I think what they are suggesting is that people are eating junk food and that makes them fat. Well, duh, but then it goes on to imply that this junk is cheaper than nutritional food which is absolute nonsense. I will try to translate: We use all our food stamps on cases of soda, candy, chips and our favorite snack cracker and we can’t afford nutritional food. Then of course either global warming, Bush or Republicans are to blame depending on your mood.
Consider yourself fortunate that you have never had to subsist on a diet of ramen noodles alternated with red beans and rice (seasoned with the unused half of the ramen noodle flavor packet). And since the flavor enhancement of expensive preparation and seasoning can be somewhat offset by increased fat, salt, or sugar content, fatty and starchy foods are quite cheap relative to leaner fare.
While it's better than turning to crime or the public dole, it's not pleasant, and I'm glad you've never had to find out first-hand.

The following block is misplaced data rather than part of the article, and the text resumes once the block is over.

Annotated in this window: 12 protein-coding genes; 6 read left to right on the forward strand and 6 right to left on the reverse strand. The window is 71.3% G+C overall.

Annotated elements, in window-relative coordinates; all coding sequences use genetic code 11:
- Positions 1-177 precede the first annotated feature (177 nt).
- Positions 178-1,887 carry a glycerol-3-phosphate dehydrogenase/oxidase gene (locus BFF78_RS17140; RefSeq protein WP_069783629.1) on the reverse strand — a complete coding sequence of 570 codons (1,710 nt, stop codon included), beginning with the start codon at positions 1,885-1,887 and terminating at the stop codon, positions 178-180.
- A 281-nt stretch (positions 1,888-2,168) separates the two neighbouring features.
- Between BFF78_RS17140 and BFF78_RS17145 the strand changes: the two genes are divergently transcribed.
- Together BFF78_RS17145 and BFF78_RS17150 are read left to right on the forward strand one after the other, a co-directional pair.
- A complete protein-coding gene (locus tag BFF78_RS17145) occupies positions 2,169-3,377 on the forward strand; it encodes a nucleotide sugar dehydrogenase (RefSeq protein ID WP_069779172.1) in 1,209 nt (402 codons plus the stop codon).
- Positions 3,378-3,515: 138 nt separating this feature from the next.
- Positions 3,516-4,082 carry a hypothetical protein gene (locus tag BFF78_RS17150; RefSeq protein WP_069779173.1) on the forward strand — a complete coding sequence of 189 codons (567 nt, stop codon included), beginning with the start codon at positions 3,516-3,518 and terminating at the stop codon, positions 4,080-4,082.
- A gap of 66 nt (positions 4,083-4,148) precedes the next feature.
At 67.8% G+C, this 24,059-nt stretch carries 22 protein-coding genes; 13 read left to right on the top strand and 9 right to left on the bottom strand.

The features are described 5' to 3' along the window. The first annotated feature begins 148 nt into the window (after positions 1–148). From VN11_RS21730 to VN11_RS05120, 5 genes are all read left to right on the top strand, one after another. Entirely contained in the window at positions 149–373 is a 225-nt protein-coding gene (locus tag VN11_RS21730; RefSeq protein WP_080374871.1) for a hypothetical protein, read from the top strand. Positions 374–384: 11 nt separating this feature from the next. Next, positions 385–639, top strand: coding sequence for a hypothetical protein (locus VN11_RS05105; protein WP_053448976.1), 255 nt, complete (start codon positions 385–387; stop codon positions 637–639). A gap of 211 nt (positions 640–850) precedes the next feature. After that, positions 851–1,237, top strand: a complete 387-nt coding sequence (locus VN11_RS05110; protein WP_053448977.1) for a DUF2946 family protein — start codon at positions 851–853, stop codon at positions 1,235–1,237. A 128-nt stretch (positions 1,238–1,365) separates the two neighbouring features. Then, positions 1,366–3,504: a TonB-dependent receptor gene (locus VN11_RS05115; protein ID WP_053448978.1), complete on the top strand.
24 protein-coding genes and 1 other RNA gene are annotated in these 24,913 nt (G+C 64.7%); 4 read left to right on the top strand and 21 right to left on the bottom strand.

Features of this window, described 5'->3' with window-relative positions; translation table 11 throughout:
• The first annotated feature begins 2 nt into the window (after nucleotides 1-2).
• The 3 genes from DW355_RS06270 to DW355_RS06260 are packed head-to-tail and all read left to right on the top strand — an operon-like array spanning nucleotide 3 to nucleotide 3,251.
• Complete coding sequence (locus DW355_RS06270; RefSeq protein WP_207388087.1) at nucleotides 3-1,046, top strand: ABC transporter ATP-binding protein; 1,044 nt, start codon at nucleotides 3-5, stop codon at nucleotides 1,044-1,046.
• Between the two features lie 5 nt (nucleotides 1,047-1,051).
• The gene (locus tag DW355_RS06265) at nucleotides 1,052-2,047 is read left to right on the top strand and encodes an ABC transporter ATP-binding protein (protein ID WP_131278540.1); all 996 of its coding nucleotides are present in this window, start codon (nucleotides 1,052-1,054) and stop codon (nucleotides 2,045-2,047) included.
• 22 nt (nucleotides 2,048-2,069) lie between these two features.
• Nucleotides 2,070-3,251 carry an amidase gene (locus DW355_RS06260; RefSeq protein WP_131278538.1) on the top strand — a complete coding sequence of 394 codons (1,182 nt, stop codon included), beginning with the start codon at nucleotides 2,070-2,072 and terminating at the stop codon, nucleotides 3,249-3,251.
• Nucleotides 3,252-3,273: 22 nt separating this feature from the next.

Whatever attention such areas need does not include any involuntary redistribution of wealth through taxation. It might include government agencies calling attention to the need, preparing initial reports from data usually discovered in the day-to-day business of existing agencies (often agricultural agencies), and then making the appeals to private organizations that already involve themselves in these kinds of projects.
IF we have serious malnutrition problems in certain areas of the United States where people try to work and don’t seem to have enough, then I believe preference should be given to those domestic areas over over any foreign country.
Any government, including ours, or any charitable organization, could literally, easily bankrupt itself, fully exhausting its resources to feed people in African, Asian and island countries. It would take less than a week to empty the bank. The poverty would not thereby cease, and afterward would rage like a wildfire, more out of control than ever. There would be no benefactors remaining who could help.
In African and Island nations, particularly, the root problems cannot be fixed with releases of cash. I believe that most here already know that. It is not the remedy in impoverished American areas either.
There are VERY OFTEN religious, cultural, and clan (sometimes related to race) reasons for poverty and hunger. If we are not allowed to suggest changes to these things, people will often continue in those conditions.